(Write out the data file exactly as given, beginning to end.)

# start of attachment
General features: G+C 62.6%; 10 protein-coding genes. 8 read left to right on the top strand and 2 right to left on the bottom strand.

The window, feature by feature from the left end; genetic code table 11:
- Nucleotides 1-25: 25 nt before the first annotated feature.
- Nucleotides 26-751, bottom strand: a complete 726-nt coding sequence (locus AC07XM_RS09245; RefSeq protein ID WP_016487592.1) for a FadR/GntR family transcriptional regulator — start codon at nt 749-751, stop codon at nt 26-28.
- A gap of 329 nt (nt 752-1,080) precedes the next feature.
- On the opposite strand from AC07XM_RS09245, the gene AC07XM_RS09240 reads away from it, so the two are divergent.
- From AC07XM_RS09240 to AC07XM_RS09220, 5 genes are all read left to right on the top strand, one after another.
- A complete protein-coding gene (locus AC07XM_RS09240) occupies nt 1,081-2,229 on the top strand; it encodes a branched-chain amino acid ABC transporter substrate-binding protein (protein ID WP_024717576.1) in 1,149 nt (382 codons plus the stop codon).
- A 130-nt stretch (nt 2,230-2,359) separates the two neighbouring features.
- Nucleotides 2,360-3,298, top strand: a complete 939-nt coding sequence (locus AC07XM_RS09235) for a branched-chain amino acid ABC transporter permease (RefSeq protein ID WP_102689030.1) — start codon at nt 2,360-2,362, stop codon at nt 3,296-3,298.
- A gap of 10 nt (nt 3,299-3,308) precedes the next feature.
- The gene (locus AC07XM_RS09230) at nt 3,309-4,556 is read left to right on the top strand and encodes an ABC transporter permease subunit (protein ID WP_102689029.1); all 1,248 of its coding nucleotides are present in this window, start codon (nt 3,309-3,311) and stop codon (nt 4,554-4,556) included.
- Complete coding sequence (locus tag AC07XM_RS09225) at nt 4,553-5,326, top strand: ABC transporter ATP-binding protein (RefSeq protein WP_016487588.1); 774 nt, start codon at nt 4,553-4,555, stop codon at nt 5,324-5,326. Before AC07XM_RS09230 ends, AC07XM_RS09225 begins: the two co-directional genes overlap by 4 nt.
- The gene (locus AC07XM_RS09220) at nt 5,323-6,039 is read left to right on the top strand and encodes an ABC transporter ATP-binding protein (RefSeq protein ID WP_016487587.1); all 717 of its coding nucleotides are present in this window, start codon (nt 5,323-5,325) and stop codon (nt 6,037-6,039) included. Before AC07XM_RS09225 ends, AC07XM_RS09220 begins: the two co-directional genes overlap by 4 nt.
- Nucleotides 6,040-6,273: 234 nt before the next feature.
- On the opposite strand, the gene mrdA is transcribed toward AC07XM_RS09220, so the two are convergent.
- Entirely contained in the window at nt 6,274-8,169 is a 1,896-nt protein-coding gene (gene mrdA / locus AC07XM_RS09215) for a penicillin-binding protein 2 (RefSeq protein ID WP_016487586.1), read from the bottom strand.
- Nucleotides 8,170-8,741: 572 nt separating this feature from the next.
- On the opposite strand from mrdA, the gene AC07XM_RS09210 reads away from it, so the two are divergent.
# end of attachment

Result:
General features: G+C 62.6%; 10 protein-coding genes. 8 read left to right on the top strand and 2 right to left on the bottom strand.

The window, feature by feature from the left end; genetic code table 11:
- Nucleotides 1-25: 25 nt before the first annotated feature.
- Nucleotides 26-751, bottom strand: a complete 726-nt coding sequence (locus AC07XM_RS09245; RefSeq protein ID WP_016487592.1) for a FadR/GntR family transcriptional regulator — start codon at nt 749-751, stop codon at nt 26-28.
- A gap of 329 nt (nt 752-1,080) precedes the next feature.
- On the opposite strand from AC07XM_RS09245, the gene AC07XM_RS09240 reads away from it, so the two are divergent.
- From AC07XM_RS09240 to AC07XM_RS09220, 5 genes are all read left to right on the top strand, one after another.
- A complete protein-coding gene (locus AC07XM_RS09240) occupies nt 1,081-2,229 on the top strand; it encodes a branched-chain amino acid ABC transporter substrate-binding protein (protein ID WP_024717576.1) in 1,149 nt (382 codons plus the stop codon).
- A 130-nt stretch (nt 2,230-2,359) separates the two neighbouring features.
- Nucleotides 2,360-3,298, top strand: a complete 939-nt coding sequence (locus AC07XM_RS09235) for a branched-chain amino acid ABC transporter permease (RefSeq protein ID WP_102689030.1) — start codon at nt 2,360-2,362, stop codon at nt 3,296-3,298.
- A gap of 10 nt (nt 3,299-3,308) precedes the next feature.
- The gene (locus AC07XM_RS09230) at nt 3,309-4,556 is read left to right on the top strand and encodes an ABC transporter permease subunit (protein ID WP_102689029.1); all 1,248 of its coding nucleotides are present in this window, start codon (nt 3,309-3,311) and stop codon (nt 4,554-4,556) included.
- Complete coding sequence (locus tag AC07XM_RS09225) at nt 4,553-5,326, top strand: ABC transporter ATP-binding protein (RefSeq protein WP_016487588.1); 774 nt, start codon at nt 4,553-4,555, stop codon at nt 5,324-5,326. Before AC07XM_RS09230 ends, AC07XM_RS09225 begins: the two co-directional genes overlap by 4 nt.
- The gene (locus AC07XM_RS09220) at nt 5,323-6,039 is read left to right on the top strand and encodes an ABC transporter ATP-binding protein (RefSeq protein ID WP_016487587.1); all 717 of its coding nucleotides are present in this window, start codon (nt 5,323-5,325) and stop codon (nt 6,037-6,039) included. Before AC07XM_RS09225 ends, AC07XM_RS09220 begins: the two co-directional genes overlap by 4 nt.
- Nucleotides 6,040-6,273: 234 nt before the next feature.
- On the opposite strand, the gene mrdA is transcribed toward AC07XM_RS09220, so the two are convergent.
- Entirely contained in the window at nt 6,274-8,169 is a 1,896-nt protein-coding gene (gene mrdA / locus AC07XM_RS09215) for a penicillin-binding protein 2 (RefSeq protein ID WP_016487586.1), read from the bottom strand.
- Nucleotides 8,170-8,741: 572 nt separating this feature from the next.
- On the opposite strand from mrdA, the gene AC07XM_RS09210 reads away from it, so the two are divergent.